Pulitzer Prize 2015 – announced today 20th April

Last year the goose with the genuinely golden egg was “The Goldfinch”; just today the American prize has gone to Anthony Doerr for the greatly acclaimed “All The Light We Cannot See”, set in World War II and moving from Paris to Saint-Malo – undoubtedly, latest preferred pick for book groups around the globe. Now it’s definitely moved to the top of my pile. UPDATE : FINISHED 10/05/15 – rating, 10/10.

The other finalists nominated but only revealed tonight are :

Richard Ford for “Let Me Be Frank with You”, set in the aftermath of Hurricane Sandy, Laila Lalami for “The Moor’s Account”, stepping into 16th Century conquistador territory, and a series of short stories from Joyce Carol Oates, called “Lovely, Dark, Deep”.

If you have a moment, have a listen to a very interesting 3-minute interview with the author on his blog, where Anthony Doerr explains that he wanted to “capture the magic of (radio and) hearing the voice of a stranger in a little device in your home”, which we all take so much for granted in this day and age.

Plenty to keep us going on the fictional front then.  The author of the brilliant “Cutting for Stone”, Abraham Verghese, calls this book “a jewel of a story” that is put together “like a vintage timepiece”.

Sounds like a case of ‘what’s not to love’?

Image taken from here.
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8 Responses to Pulitzer Prize 2015 – announced today 20th April

  1. Pingback: The Pulitzer Prizes for Fiction | Literary ramblings etc

  2. Kay says:

    Strange – I see richard ford was nominated – I have just loaded a richard ford book called canada on my Kindle as it seems to be mentioned most by those who know has work . The winners book looks inviting .

    Liked by 1 person

  3. Hi Kay, you are always one step ahead! Love this. Let me know if you like “Canada” – checked this morning and transpires that this new book is the third in a trilogy about one Frank Bascomb, after “The Sportswriter” and “Independence Day” – which also got the Pulitzer back in 1996. Seems to be a case of love ’em or … not at all … To be continued. Nx

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  4. Julie says:

    The winning book sounds very appealing and as everyone I know loved Abraham Verghese’s CUTTING FOR STONE and he calls it “a jewel of a story”, I feel it must go on my list! Look forward to reading your review of it.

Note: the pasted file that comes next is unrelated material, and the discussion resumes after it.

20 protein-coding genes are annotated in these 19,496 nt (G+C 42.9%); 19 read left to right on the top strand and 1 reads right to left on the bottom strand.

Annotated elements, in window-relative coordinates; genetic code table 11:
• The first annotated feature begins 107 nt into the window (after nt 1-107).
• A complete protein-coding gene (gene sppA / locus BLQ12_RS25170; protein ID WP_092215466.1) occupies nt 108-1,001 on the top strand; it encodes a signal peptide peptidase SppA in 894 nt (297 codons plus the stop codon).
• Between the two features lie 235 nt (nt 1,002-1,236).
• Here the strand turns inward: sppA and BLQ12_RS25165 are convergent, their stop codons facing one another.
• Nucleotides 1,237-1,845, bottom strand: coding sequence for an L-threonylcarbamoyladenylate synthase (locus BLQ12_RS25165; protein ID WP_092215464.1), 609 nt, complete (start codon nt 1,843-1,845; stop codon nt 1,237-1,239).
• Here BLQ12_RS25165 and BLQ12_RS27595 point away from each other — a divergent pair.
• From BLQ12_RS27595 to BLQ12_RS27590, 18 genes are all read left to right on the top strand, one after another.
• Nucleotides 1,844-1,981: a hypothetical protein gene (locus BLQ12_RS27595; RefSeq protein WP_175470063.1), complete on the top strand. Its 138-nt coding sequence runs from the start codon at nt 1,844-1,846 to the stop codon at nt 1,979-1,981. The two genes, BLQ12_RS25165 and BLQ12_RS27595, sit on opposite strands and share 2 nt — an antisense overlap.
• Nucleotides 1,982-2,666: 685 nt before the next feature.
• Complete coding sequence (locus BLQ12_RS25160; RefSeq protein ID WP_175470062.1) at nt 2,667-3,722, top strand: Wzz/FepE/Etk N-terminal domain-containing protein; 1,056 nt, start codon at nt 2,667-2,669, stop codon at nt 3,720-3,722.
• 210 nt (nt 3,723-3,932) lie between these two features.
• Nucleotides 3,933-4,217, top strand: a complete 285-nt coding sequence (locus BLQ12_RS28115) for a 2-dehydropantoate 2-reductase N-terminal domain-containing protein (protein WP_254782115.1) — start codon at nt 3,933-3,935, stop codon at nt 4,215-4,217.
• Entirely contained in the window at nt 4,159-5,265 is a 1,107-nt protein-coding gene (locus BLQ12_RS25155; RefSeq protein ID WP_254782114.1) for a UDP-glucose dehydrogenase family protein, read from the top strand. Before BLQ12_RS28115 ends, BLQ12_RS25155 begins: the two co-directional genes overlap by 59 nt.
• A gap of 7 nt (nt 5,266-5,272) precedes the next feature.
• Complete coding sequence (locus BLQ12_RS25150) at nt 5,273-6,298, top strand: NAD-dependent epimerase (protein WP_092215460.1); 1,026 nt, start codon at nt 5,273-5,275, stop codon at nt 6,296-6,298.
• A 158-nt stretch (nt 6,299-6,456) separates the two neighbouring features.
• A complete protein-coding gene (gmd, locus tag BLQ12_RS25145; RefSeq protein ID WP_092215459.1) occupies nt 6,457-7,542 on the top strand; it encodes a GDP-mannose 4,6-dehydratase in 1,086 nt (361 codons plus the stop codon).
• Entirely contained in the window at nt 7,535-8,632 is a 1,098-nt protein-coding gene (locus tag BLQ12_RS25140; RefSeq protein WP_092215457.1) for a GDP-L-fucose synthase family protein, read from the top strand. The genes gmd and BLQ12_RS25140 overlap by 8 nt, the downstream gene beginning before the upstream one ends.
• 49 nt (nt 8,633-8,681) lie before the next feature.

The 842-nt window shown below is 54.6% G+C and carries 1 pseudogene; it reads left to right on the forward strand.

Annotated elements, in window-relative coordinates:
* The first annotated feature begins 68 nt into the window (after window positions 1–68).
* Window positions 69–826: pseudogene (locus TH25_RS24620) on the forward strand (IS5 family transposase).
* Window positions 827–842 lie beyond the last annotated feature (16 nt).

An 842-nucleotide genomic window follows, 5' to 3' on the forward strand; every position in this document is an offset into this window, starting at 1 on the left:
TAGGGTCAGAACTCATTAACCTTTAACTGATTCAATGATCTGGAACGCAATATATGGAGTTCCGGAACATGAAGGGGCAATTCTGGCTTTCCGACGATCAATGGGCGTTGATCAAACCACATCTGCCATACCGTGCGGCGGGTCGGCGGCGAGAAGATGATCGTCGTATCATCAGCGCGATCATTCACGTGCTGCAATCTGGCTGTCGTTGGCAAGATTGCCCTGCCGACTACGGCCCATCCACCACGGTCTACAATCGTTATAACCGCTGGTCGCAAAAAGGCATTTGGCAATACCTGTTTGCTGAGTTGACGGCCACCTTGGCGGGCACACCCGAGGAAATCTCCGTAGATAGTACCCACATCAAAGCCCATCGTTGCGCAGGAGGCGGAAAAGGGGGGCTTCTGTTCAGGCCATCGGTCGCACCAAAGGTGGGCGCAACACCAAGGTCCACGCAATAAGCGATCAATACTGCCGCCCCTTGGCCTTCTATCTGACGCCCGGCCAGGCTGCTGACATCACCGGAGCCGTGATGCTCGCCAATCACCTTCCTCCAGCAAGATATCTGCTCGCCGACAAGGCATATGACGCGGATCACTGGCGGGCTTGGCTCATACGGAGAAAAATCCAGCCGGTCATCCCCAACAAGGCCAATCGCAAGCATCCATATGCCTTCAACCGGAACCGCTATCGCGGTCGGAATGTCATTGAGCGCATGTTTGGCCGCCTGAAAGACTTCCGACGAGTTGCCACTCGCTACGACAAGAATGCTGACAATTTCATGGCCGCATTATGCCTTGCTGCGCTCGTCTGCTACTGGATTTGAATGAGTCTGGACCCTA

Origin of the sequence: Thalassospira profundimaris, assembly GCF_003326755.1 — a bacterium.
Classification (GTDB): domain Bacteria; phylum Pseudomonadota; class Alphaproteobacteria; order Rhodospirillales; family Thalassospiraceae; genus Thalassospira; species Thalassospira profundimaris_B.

Liked by 1 person

  5. Hi Julie, as soon as I saw his comment felt the same way as you do. We were all unanimous about “Cutting for Stone”, and I would quite like to read his book “The Tennis Partner” too. Yet more for the Wish List. Nx

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  6. susan says:

    Hello Nicole, A negative comment from me! I am quite surprised that this book has won the Pulitzer, after the genius of ‘The Goldfinch’ was recognised last year. It is a nice enough story, nicely told, but the characters are to my mind stereotypical especially the nasty Nazis and the good Nazis. There are some moments of beauty and sense of place but it did not challenge or move forward the art of making a novel for me.

    Liked by 1 person

  7. Hi Susan, gosh that is interesting – I read a couple of chapters a while back and found the very beginning quite ‘bitty’ but will now start again – thanks for your comment and am now really intrigued to read the book… Nx

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    • susan says:

      Yes it has the device of short chapters of alternating characters if I remember correctly, I did enjoy the book just don’t think it warrants the award. see you soon! (I did like the paris street model that features around Jardin des plantes, in the book)

      Liked by 1 person

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